The Muenster University Center (MUC) Ballroom was transformed into a room full of warmth, lights and colors at the annual Diwali celebration.
Diwali is usually organized by the Asian American Student Association (AASA) but this year, they teamed up with the Center for Diversity and Community (CDC) and the International Club to bring this holiday to USD.
Diwali is a Hindu festival of lights and is celebrated every fall. International students came together to share the traditions of India with the USD community on Tuesday evening.
Naivy Patle, sophomore political science and international studies major, is president of the AASA and helped organize and promote the event.
“People have a perception of Diwali as the festival of lights but it’s more than that,” Patle said. “It’s about celebrating the triumph of good over evil. We also worship many of the Hindu gods and goddesses.”
Typically in India, there is a fifteen-day celebration preceding Diwali. This year, students from AASA, the CDC, and the International Club celebrated with Indian lantern making and cultural performances. For the last three years, AASA has put on the Diwali event. Patle said since this year was bigger than others, they wanted to team up with other organizations.
Patle said because he is a Hindu, Diwali is something he always looks forward to.
“It’s just like Thanksgiving, where people all come together and enjoy a meal,” Patle said. “The whole family comes together and celebrates. And celebrating here, away from home, makes me feel like I’m at home. I think it’s like that for all the Asian community and all those that want to be a part of this festival.”
Yuzina Subedi, first-year business administration major, is a member of AASA and said she was excited to come and simply enjoy the event.
“I’m originally from Nepal,” Subedi said. “It’s called Tihar there. In our country, it’s so much fun. There’s so many lights everywhere in the house.”
Diwali at USD is an opportunity for international students to come together and welcome everyone into their cultures and traditions.
Danielle Charron, sophomore sociology major, said she was roommates with Subedi and learned about Diwali through her. Charron said it’s important to have cultural events like Diwali at USD.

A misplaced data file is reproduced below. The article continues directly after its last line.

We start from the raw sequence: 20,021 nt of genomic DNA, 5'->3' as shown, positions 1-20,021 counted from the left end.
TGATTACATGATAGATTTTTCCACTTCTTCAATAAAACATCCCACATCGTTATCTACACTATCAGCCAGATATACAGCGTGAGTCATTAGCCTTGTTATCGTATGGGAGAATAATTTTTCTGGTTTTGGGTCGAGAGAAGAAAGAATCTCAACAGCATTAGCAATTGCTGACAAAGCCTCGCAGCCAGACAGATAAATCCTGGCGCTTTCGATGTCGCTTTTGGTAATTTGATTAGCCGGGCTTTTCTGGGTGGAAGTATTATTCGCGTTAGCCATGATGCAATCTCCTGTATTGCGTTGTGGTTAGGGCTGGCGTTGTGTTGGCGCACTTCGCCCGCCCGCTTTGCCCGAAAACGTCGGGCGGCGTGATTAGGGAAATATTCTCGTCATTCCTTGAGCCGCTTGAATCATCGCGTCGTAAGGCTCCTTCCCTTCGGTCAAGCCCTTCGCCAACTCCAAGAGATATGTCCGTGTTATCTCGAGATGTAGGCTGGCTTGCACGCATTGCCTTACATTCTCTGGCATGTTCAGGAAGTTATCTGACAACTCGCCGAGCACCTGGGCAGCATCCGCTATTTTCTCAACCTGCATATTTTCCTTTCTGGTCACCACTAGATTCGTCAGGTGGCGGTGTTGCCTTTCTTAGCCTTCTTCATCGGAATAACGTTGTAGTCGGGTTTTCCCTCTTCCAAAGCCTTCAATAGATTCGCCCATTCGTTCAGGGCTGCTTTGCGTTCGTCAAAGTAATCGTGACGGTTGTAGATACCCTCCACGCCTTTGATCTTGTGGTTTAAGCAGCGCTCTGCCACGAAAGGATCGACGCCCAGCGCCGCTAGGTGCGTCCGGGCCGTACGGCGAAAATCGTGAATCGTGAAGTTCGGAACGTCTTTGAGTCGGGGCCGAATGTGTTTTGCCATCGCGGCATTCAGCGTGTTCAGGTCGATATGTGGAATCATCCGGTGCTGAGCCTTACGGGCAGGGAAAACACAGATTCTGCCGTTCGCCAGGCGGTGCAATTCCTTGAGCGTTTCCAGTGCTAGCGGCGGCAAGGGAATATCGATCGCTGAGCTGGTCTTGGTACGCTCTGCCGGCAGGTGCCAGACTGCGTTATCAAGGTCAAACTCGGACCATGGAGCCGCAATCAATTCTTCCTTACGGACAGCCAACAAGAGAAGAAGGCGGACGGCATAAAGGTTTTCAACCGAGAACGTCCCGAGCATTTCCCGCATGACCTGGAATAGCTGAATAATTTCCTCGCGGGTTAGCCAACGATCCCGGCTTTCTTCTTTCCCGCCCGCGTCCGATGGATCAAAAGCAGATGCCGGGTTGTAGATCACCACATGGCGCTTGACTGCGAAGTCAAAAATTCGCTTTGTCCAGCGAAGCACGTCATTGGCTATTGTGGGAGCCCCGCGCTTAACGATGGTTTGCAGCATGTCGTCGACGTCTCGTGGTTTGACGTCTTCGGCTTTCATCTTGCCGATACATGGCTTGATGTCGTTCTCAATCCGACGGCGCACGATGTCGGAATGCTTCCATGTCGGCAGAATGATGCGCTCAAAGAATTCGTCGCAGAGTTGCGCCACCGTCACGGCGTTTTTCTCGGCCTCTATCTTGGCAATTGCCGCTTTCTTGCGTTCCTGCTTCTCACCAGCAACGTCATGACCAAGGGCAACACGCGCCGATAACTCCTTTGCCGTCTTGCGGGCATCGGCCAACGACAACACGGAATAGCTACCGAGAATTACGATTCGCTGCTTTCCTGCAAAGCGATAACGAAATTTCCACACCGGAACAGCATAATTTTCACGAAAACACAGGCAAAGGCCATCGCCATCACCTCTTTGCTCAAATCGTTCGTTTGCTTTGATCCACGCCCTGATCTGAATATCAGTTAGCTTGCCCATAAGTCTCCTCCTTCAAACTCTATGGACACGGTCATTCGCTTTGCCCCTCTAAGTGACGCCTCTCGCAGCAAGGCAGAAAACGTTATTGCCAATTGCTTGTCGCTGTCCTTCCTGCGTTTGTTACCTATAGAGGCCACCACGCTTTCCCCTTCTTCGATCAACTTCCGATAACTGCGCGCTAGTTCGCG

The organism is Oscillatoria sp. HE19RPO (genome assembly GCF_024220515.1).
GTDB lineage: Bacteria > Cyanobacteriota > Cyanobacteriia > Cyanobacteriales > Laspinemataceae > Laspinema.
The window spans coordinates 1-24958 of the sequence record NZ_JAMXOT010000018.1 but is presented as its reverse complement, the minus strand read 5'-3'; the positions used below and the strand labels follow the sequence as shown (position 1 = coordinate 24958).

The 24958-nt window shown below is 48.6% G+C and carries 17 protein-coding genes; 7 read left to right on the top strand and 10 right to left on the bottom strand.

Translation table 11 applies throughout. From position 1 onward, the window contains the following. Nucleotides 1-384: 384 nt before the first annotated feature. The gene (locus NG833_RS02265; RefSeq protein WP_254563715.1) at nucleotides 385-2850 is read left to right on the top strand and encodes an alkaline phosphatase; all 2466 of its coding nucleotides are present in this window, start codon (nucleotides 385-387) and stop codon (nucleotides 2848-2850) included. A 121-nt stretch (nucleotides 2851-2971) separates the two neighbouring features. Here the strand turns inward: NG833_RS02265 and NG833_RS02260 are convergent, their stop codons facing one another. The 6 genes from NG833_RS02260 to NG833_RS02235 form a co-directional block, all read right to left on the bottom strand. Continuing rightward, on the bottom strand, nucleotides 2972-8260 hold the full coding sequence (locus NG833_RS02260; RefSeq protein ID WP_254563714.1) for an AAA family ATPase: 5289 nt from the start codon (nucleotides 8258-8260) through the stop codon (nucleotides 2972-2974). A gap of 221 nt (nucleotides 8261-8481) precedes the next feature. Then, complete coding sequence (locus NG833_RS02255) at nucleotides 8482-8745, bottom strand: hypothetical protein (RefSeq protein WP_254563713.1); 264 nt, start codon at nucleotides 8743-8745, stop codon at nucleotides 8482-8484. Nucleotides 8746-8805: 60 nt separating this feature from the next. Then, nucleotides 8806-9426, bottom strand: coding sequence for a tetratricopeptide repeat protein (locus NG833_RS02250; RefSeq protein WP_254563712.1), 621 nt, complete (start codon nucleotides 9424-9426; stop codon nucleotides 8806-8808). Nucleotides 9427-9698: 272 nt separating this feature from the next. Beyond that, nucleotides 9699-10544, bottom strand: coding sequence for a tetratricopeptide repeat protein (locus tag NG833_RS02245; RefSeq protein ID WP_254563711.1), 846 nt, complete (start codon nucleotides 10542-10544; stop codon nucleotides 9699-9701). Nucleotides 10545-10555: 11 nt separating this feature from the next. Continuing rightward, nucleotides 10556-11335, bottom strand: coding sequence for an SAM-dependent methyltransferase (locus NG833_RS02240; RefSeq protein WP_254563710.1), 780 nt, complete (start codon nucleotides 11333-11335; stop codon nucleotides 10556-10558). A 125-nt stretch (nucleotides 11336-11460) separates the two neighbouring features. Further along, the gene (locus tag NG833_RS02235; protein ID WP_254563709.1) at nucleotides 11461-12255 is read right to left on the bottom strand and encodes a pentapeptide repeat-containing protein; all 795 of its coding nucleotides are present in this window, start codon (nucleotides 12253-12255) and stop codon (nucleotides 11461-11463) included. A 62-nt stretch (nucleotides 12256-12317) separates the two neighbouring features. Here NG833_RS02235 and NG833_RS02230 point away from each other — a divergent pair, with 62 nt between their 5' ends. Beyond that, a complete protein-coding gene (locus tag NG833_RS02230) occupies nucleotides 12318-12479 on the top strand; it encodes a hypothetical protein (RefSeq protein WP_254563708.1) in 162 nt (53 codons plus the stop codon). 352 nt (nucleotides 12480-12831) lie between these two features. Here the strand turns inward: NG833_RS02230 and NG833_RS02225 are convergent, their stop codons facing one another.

Anita Shrestha, graduate student and president of the International Club, is also from Nepal. In Nepal, Tihar is celebrated, which is a similar festival to Diwali but has its differences.
“We celebrate with different animals that we worship,” Shrestha said. “We have lights going on for five days. We also worship the goddess of health and prosperity. Different age groups go to houses and sing songs, and if people like it, they give them sweets or money.”
“You can become more aware of what other countries and cultures are like,” Charron said. “Honestly, we’re pretty blindsided with American culture. We don’t really learn about other countries, so I think this gives a good opportunity to learn about this stuff.”
Diwali is open to everyone in the USD and Vermillion community. This year, tickets for general admission were completely sold out and the room was full of people eager to learn about the celebration of Diwali.
“The special thing about it is it’s not limited and even different countries that don’t have Diwali are participating in it,” Shrestha said. “I think it’s very important to exchange cultures. Being an international student, that is what we want to do. I think that spreads our knowledge. Also being inside USD, you get to see the world within in it, so it’s very overwhelming and good to know other people.”
Jaid Freestone, sophomore biology major, said she wanted to attend Diwali because it was an opportunity to come out and have fun while engaging with a new culture.
“It expands everyone’s worldview and it’s extremely enlightening for people to experience these things from around the world,” Freestone said. “This is an excellent example of something you can experience where you live when it’s a tradition across the world. I just think that’s really cool.”